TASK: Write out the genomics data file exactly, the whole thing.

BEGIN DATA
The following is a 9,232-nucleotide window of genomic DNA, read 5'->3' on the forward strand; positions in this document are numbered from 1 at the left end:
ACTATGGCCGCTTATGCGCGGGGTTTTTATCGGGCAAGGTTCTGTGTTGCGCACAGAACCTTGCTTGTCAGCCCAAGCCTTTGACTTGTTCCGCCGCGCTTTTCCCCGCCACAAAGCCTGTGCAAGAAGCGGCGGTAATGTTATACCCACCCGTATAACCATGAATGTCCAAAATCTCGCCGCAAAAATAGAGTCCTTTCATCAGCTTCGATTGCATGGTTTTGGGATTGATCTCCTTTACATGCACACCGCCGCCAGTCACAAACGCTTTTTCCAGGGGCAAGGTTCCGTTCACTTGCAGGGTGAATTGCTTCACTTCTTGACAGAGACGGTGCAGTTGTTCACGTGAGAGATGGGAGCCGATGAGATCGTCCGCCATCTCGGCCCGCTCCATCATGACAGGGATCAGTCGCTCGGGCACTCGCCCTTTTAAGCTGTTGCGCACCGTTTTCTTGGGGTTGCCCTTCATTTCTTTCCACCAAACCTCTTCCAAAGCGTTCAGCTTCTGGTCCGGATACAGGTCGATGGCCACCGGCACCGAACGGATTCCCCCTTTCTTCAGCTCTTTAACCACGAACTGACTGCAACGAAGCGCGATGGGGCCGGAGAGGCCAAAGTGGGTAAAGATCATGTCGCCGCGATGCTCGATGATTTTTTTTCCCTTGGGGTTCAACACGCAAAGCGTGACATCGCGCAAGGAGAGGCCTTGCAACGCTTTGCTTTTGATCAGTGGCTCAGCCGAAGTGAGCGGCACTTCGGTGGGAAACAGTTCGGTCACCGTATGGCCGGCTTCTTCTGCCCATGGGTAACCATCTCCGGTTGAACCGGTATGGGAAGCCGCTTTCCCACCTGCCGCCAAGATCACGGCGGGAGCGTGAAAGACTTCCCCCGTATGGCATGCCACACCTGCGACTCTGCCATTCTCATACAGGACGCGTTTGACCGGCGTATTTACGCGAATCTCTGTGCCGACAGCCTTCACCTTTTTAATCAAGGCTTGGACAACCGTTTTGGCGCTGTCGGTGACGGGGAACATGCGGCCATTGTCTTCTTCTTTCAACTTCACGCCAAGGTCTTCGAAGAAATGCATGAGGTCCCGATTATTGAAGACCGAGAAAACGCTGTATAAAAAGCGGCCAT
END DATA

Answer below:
The following is a 9,232-nucleotide window of genomic DNA, read 5'->3' on the forward strand; positions in this document are numbered from 1 at the left end:
ACTATGGCCGCTTATGCGCGGGGTTTTTATCGGGCAAGGTTCTGTGTTGCGCACAGAACCTTGCTTGTCAGCCCAAGCCTTTGACTTGTTCCGCCGCGCTTTTCCCCGCCACAAAGCCTGTGCAAGAAGCGGCGGTAATGTTATACCCACCCGTATAACCATGAATGTCCAAAATCTCGCCGCAAAAATAGAGTCCTTTCATCAGCTTCGATTGCATGGTTTTGGGATTGATCTCCTTTACATGCACACCGCCGCCAGTCACAAACGCTTTTTCCAGGGGCAAGGTTCCGTTCACTTGCAGGGTGAATTGCTTCACTTCTTGACAGAGACGGTGCAGTTGTTCACGTGAGAGATGGGAGCCGATGAGATCGTCCGCCATCTCGGCCCGCTCCATCATGACAGGGATCAGTCGCTCGGGCACTCGCCCTTTTAAGCTGTTGCGCACCGTTTTCTTGGGGTTGCCCTTCATTTCTTTCCACCAAACCTCTTCCAAAGCGTTCAGCTTCTGGTCCGGATACAGGTCGATGGCCACCGGCACCGAACGGATTCCCCCTTTCTTCAGCTCTTTAACCACGAACTGACTGCAACGAAGCGCGATGGGGCCGGAGAGGCCAAAGTGGGTAAAGATCATGTCGCCGCGATGCTCGATGATTTTTTTTCCCTTGGGGTTCAACACGCAAAGCGTGACATCGCGCAAGGAGAGGCCTTGCAACGCTTTGCTTTTGATCAGTGGCTCAGCCGAAGTGAGCGGCACTTCGGTGGGAAACAGTTCGGTCACCGTATGGCCGGCTTCTTCTGCCCATGGGTAACCATCTCCGGTTGAACCGGTATGGGAAGCCGCTTTCCCACCTGCCGCCAAGATCACGGCGGGAGCGTGAAAGACTTCCCCCGTATGGCATGCCACACCTGCGACTCTGCCATTCTCATACAGGACGCGTTTGACCGGCGTATTTACGCGAATCTCTGTGCCGACAGCCTTCACCTTTTTAATCAAGGCTTGGACAACCGTTTTGGCGCTGTCGGTGACGGGGAACATGCGGCCATTGTCTTCTTCTTTCAACTTCACGCCAAGGTCTTCGAAGAAATGCATGAGGTCCCGATTATTGAAGACCGAGAAAACGCTGTATAAAAAGCGGCCAT